According to Kant, understanding has to come from a priori intuitions and categories of understanding. By an a priori intuition he basically means space and time. When one talks about an object that exists, it’s taken a priori that they mean something that extends into space and persists (no matter how transiently) through time. Kant says that spaciotemporal representations is merely the way we understand the world around us, but it may not be how reality exists in-itself. The form that our experience of reality takes is “imposed” onto reality, while the content of reality is supplied to us through our senses.
The 12 categories of understanding are what Kant deduced as our a priori conceptual structure for how we experience reality.
Whether you agree or disagree with the details of Kant’s list, it’s an interesting notion that there may only be a few simple inherent (a priori) ways that we are able to experience reality.
I think evolutionary psychology could explain why certain a priori categories of understanding exist – because they were required to survive. But, I’m interested in what people would see as being categories of understanding. Do you agree with Kant (and Eyedea) that the way we experience reality has to coincide with the way our mind organizes it? Could it be possible that the spaciality/temporality of existence is merely imposed on reality by ourselves as a way of organizing and understanding our experience of reality? If there are only a few a priori categories of understanding, what are they – do you agree with Kant’s list?
Our a priori way of understanding existence would seem to limit the way we can experience reality. The conditions in which we evolved are incredibly narrow and limited, and there would have been no evolutionary advantage to understanding reality in a way that took us outside this limited world view. This obviously creates some biases in our general assumptions about reality. For instance, it’s assumed that reality behaves in a cause-and-effect manner. Is it possible that causality is simply the way we experience reality? It’s also assumed in the scientific community that materialism is the metaphysical structure of existence. What do we really know about the metaphysical structure of material (mass/energy)?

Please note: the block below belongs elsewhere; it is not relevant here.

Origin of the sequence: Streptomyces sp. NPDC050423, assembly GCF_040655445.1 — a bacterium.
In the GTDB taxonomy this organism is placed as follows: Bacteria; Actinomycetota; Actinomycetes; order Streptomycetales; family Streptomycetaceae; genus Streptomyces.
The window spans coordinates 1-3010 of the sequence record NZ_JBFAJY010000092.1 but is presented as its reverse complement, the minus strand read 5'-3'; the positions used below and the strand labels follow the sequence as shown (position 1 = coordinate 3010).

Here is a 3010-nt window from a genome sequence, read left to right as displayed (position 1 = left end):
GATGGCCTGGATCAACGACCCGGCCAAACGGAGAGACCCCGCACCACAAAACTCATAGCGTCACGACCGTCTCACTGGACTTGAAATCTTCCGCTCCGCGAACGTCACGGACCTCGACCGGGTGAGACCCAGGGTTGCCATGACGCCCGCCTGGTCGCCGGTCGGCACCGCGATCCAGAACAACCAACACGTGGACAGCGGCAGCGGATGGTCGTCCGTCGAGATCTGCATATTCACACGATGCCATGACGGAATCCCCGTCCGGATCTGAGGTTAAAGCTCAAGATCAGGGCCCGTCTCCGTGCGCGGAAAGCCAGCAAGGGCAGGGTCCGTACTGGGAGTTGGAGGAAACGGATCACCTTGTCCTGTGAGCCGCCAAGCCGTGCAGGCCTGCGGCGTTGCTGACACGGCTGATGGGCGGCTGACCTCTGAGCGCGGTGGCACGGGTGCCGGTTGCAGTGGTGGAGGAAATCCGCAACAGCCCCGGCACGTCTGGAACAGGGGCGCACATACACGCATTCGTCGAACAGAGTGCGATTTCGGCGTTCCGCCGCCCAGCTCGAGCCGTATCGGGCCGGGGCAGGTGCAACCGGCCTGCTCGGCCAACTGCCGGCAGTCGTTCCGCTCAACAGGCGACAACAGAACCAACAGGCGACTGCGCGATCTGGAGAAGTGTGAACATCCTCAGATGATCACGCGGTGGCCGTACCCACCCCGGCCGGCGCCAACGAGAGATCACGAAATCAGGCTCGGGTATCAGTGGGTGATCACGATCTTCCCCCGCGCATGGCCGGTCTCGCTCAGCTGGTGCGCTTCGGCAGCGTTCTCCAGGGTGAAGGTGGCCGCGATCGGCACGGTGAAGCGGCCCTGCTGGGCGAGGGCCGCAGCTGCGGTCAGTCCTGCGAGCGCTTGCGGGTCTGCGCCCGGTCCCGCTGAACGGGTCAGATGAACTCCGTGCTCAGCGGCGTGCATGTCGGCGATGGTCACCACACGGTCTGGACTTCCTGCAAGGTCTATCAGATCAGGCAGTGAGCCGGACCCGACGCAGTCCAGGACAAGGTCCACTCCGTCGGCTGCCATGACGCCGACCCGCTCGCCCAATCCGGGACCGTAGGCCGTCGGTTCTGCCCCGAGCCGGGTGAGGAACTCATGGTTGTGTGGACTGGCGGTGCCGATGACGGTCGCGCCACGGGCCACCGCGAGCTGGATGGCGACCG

Measuring and describing the change in material is not necessarily understanding it, but merely giving an empirical description of what is happening. How do we understand motion? It’s required that we have a fraction of memory for us to perceive motion – remembering where something was and seeing where it is now and experiencing this as motion, but how do we know that our experience of motion is the way it actually occurs?
Kant defended free will by concluding that nothing about our experience of reality can logically necessitate any ontological control over how reality is as a thing-in-itself. If we experience reality as being deterministic and materialistic, it does not logically follow that this is how reality exists in-itself. He said that the self exists on the level of thing-in-itself, and therefore does not necessarily have to follow the phenomenological laws of causality.
I wonder, though – is it possible for us to experience and/or know the thing-in-itself? Or are we forever trapped in the cave (or cubicle as Eyedea says in the song linked above) of our own a priori categories of understanding? Would it ever be possible for us to expand on the categories of understanding, or even add/create new ones? Is it possible that there are categories of understanding that geniuses have that other people do not have? Could the categories of understanding ever encapsulate the thing-in-itself? If we cannot perceive the thing-in-itself empirically, would it ever be possible to understand it rationally?